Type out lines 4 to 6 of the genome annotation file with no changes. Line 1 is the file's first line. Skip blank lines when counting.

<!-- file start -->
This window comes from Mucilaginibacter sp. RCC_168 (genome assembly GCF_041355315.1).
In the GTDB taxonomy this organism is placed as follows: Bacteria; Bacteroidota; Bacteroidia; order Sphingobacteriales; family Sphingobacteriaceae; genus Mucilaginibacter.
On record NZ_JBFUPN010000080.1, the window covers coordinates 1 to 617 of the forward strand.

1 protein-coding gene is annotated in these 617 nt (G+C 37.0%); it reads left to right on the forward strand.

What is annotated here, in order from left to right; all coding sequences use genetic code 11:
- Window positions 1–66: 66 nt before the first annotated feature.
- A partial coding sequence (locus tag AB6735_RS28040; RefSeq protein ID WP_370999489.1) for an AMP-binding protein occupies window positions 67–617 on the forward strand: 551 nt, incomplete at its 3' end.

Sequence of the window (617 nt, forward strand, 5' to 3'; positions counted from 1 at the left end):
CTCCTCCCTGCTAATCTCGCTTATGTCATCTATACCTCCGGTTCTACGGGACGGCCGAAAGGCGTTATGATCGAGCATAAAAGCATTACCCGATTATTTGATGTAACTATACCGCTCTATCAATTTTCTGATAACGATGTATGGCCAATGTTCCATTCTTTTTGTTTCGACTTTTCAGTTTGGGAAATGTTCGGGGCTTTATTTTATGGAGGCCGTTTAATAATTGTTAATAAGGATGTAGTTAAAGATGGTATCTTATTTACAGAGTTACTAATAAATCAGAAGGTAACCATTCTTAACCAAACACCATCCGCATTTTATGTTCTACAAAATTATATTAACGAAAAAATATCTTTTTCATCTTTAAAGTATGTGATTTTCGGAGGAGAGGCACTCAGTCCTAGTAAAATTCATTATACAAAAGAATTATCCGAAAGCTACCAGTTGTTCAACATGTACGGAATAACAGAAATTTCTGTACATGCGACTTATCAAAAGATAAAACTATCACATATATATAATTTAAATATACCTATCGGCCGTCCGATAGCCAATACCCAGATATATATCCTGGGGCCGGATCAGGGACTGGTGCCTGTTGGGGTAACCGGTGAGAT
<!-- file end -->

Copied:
1 protein-coding gene is annotated in these 617 nt (G+C 37.0%); it reads left to right on the forward strand.

What is annotated here, in order from left to right; all coding sequences use genetic code 11:
- Window positions 1–66: 66 nt before the first annotated feature.